6 Facts About The Most Powerful Republican Woman In The House

Meet Rep. Cathy McMorris Rodgers, the No. 4 in the House Republican leadership and a strong voice for women in her party. In college, she couldn’t hold hands.

J. Scott Applewhite / AP

WASHINGTON, DC — Last week, Rep. Cathy McMorris Rodgers was elected to be the next House Republican conference chair — making her the most powerful Republican woman in the House.

In a competitive race for the slot, she received support from Speaker John Boehner, as well as 15 committee chairs and other members of leadership.

As part of her bid for the job, McMorris Rodgers urged her colleagues to vote for her to boost the party’s standing among women — an issue that the 43-year-old lawmaker has long been a champion of within her party.

Although staunchly conservative, even by House Republican standards, McMorris Rodgers is a loyal party soldier, and she has moved up quickly through the GOP ranks.

But despite her status as one of the most powerful Republican women in the country, her profile is relatively low within the general public.

Below, a few facts about one of the GOP’s rising stars.

3. 1. She Was a Surrogate for Mitt Romney

McMorris Rodgers made regular appearances on cable news shows touting Romney for president, and spoke at the Republican National Convention in Tampa.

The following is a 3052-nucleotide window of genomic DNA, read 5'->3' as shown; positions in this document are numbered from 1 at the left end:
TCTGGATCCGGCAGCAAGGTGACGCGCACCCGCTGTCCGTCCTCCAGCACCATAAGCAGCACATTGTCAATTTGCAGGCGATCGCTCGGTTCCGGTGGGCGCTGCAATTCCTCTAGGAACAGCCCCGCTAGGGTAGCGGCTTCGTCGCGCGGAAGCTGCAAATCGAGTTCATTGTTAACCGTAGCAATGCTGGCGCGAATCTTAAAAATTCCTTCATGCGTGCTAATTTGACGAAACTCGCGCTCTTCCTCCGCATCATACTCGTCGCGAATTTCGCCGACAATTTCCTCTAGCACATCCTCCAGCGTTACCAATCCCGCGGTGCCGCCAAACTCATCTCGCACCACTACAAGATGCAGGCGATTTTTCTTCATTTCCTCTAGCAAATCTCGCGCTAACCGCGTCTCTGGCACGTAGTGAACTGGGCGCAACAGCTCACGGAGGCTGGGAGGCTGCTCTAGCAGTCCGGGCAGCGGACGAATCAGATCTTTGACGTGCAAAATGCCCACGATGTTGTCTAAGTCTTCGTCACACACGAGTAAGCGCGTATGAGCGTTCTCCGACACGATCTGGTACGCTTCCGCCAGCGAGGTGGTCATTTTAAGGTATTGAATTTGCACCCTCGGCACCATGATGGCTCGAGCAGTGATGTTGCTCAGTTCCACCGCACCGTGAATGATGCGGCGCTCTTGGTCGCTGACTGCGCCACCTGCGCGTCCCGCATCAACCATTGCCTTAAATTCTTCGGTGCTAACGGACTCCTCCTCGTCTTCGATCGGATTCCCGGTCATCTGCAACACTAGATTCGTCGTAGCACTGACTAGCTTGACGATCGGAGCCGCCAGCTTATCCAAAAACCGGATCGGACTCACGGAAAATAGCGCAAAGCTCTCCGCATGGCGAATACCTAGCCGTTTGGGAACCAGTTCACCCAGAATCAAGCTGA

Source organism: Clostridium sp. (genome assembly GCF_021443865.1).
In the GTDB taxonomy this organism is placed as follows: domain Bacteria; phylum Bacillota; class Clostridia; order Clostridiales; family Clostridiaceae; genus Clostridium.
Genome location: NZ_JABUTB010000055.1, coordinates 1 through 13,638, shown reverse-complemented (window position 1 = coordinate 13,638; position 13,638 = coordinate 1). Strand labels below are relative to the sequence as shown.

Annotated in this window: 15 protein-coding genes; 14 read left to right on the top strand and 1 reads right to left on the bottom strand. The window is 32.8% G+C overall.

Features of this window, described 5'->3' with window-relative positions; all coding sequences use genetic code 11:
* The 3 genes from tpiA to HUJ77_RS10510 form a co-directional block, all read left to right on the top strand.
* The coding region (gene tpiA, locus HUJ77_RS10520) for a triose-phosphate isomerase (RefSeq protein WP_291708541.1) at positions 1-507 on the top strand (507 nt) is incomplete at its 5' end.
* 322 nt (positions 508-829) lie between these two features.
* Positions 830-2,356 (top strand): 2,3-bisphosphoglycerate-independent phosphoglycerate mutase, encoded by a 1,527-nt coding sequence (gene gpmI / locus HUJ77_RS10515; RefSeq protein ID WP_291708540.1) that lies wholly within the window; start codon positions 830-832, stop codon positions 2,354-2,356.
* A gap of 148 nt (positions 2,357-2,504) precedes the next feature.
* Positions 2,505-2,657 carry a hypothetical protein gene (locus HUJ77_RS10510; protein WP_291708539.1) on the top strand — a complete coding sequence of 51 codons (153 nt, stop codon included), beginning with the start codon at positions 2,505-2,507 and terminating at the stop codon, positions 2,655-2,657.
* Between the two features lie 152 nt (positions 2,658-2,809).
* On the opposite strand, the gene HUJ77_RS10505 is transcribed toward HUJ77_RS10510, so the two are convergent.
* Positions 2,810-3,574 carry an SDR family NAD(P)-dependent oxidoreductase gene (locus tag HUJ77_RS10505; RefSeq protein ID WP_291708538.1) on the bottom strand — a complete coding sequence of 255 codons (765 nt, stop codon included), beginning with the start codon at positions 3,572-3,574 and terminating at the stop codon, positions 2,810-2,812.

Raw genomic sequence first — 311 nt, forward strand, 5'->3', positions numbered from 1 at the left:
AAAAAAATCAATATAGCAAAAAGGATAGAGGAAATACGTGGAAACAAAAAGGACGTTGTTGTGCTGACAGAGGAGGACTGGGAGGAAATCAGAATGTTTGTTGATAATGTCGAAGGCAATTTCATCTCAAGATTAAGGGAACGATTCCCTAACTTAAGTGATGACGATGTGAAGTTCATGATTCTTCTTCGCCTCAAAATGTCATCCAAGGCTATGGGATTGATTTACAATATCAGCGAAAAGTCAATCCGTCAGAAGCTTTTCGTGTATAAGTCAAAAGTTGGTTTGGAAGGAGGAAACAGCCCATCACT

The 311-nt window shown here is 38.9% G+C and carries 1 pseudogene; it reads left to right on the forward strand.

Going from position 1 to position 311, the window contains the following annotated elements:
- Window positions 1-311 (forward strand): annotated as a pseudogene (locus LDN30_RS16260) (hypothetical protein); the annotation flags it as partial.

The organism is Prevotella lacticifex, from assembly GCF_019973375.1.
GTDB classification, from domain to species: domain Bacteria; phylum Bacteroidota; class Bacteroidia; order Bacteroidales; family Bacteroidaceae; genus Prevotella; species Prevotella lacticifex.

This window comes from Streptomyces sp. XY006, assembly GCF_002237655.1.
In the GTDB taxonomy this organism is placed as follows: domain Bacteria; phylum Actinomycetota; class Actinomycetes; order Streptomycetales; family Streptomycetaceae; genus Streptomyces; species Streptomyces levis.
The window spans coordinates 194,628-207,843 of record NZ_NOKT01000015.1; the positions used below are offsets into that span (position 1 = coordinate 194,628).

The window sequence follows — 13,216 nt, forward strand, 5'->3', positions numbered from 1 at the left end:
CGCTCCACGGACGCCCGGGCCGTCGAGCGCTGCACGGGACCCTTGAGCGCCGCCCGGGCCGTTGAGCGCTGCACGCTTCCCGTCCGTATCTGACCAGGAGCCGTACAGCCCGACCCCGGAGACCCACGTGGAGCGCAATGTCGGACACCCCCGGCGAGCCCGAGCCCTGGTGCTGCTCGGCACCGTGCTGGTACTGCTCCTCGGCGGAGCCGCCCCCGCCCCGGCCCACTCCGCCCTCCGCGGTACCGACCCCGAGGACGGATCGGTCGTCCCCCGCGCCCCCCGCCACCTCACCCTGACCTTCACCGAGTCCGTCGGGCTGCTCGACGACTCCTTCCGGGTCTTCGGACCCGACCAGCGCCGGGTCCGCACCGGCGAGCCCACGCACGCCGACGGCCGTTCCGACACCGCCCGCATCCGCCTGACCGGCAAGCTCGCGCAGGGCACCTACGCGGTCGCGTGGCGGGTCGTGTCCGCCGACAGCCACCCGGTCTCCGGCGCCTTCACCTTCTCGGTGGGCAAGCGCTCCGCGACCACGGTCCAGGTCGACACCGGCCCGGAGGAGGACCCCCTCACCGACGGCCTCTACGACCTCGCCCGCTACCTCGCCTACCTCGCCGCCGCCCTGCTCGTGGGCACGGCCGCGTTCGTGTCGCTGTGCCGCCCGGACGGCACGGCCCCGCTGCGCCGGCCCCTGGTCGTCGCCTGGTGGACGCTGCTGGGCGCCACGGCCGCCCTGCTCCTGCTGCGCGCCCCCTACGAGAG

Her name was also mentioned as a potential pick to be Romney’s running mate, but she was passed over.

4. 2. She’s More Conservative than You Think

Although she was attacked by some Republicans during her bid for conference chair as being too moderate, McMorris Rodgers has a 92.14% lifetime rating from the American Conservative Union — putting her above most of her House colleagues.

5. 3. She Says the “War On Women” Is a “Myth”

On Meet The Press last year, McMorris Rodgers said of the “War on Women,” “It was created by Democrats in an effort to distract Americans from the real issues.”

6. 4. She Graduated from a College with a “No-Touch” Dating Policy

McMorris Rodgers graduated in 1990 from Pensacola Christian College in Pensacola, Florida, making her the first in her family to have earned a college degree.

According to the student resource guide, the institution enforces a dress code (women must wear clothes that “accent your Christian character and femininity”), as well as a “no-touch” policy for dating. College chaperones attend off-campus dates.

Under current rules, students at PCC are not permitted to dance, gamble, play cards, or rent or watch movies.

Also, the school has a particular grudge against Abercrombie & Fitch and its Hollister brand: It explicitly bans clothes from both.

7. 5. She Wants More Republican Women in Congress

Chip Somodevilla / Getty Images

During the 2011 special elections, McMorris Rodgers was instrumental in recruiting Republican women to run for Congress.

She has a solid track record within her own office too: Freshman Rep. Jaime Lynn Herrera Beutler worked in McMorris Rodgers’ office as a legislative assistant from 2005 to 2007.

8. 6. She Was the First Woman to Give Birth Twice While Serving in Congress

Her first child, Cole, was born in 2007; her daughter, Grace, was born in 2010.

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